Another object of the present invention is to provide an insertable apparatus for bags that requires a minimal amount of additional space in the shipping container and thereby enables retailers to order larger quantities and avoid inventory depletion.
A further object of the present invention is to provide an insertable apparatus that is relatively inexpensive to manufacture and can be imprinted with advertising or other information directed to purchasers of the bag.
Additional objects and advantages will become apparent from the following description and the drawings.
The present invention comprises an apparatus having a relatively flat and foldable member, which is connected to a resilient member or an actuating means. The flat member can be constructed of a generally rectangular piece of cardboard, corrugated board, or other suitable material, which is provided with at least one transverse foldline that divides the board into at least two sections. The board can be folded along the foldline to urge the two sections toward one another. The resilient member or actuating means can be a rubber band which is connected to the opposed ends of the flat member in substantially perpendicular relation to the foldline or axis about which the flat member is folded.
When the flat member is in its unfolded position, the rubber band is stretched. The memory of the resilient member thereby causes it to urge the ends of the flat member inward and this in turn causes the member to move into its folded position. Thus, the flat member will only remain in its unfolded position if a weight or some other external force is applied to it. When this apparatus is placed in a bag and no force is applied to the bag to retain the flat member in a flattened state, the member moves into its folded position, forms a gable, and pushes the sides of the bag outward to expand the bag. To insure more uniform expansion of the bag, generally rigid inserts, made of cardboard or other suitable material, may be added to the inventive apparatus. The inserts are placed on each side of the flat member in parallel relation thereto. When the flat member is folded into a gable it pushes against the cardboard inserts, which in turn push outwardly against the side of the bag. Since the inserts are preferably shaped to the dimensions of the sides of the bag, they will cause the bag to uniformly expand.
At the point of sale, the bag will automatically expand when it is removed from the shipping carton and the external force is removed from it. This saves time and promotes uniform expansion of each bag.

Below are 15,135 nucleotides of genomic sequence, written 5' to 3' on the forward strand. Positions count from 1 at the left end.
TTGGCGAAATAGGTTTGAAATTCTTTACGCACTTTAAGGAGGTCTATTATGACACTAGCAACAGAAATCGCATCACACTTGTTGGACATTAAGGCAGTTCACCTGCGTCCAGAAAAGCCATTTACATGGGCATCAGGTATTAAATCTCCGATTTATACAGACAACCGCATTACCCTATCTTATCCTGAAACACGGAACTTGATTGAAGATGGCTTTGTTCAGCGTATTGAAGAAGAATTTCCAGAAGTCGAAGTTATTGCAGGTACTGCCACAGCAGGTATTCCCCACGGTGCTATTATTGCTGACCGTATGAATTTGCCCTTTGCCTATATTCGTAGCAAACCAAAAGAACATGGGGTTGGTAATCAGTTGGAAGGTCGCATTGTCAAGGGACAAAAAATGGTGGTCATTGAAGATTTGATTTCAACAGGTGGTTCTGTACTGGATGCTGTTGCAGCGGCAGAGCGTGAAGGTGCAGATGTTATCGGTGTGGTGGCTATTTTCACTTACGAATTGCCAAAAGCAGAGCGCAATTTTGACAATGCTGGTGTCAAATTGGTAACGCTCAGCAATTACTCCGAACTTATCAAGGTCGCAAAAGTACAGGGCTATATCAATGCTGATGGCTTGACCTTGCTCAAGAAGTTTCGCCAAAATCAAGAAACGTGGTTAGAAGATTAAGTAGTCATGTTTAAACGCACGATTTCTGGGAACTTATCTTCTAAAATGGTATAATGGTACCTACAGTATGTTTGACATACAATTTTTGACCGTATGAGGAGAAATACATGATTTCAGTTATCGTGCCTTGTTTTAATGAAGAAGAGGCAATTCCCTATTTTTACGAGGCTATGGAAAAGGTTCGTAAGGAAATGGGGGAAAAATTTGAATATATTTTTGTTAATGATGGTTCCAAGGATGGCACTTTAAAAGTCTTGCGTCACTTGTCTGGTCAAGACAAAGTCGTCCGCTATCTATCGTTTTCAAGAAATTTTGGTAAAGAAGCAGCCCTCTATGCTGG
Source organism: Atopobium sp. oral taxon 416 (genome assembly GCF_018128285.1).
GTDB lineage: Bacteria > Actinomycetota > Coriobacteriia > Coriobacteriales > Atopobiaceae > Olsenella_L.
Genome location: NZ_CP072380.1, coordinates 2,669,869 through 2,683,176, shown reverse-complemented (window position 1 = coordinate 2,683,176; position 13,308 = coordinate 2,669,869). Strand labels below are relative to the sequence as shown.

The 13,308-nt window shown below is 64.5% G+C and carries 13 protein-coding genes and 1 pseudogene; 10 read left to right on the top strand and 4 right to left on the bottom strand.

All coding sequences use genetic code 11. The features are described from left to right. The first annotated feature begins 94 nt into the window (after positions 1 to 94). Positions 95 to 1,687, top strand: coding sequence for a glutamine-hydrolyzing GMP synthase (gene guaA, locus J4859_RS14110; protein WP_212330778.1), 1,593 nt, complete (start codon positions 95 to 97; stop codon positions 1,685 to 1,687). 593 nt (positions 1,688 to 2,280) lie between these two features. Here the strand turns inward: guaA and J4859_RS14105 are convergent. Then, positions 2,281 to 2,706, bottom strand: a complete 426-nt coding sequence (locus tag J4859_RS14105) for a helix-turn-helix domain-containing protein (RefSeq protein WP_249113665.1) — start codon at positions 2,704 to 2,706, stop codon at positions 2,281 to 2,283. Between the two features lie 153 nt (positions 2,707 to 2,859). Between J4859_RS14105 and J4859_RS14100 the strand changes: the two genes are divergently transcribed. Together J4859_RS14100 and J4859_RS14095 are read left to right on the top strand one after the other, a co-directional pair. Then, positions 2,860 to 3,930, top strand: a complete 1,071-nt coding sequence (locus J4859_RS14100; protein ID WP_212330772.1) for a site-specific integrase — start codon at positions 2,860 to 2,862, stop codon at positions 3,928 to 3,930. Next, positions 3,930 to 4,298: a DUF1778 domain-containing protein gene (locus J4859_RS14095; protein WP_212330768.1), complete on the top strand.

In another embodiment of this invention the flat member comprises three sections arranged in tandem: an elongated first section, a second section foldably attached to one end of the first section, and a third section foldably attached to the end of the second section which is opposite the end attached to the first section. The second and third sections are connected together with a resilient member, which is attached adjacent the ends of the sections and urges the sections toward one another in a manner similar to the first embodiment described earlier. An alternative of this embodiment employs an actuating means, such as a string, tape, or other suitable item, to pull the second and third sections toward one another. The string attaches to one end of the third section, passes through an aperture near the opposite end of the second section, and extends outside the mouth of the bag in which the apparatus of this invention is inserted. When expansion of the bag is desired, one may simply pull on the string. This in turn pulls the third section in the direction of the pulling force and causes the second and third sections to fold about the foldline dividing them and form a gable. The gable pushes the bag sides apart, causes air to be drawn into the bag, and thereby expands the bag. In both embodiments, a tab on the end of the third section may be provided for insertion into a slot on the first section when the structure is in its gabled bag-expanding position. This tab and slot arrangement provides stability to the structure. Also, if several slots are used the height of the gable may be adjusted to accommodate different sized bags. Similar to the first embodiment, additional flat inserts can be used with the apparatus to promote more uniform expansion of the bag.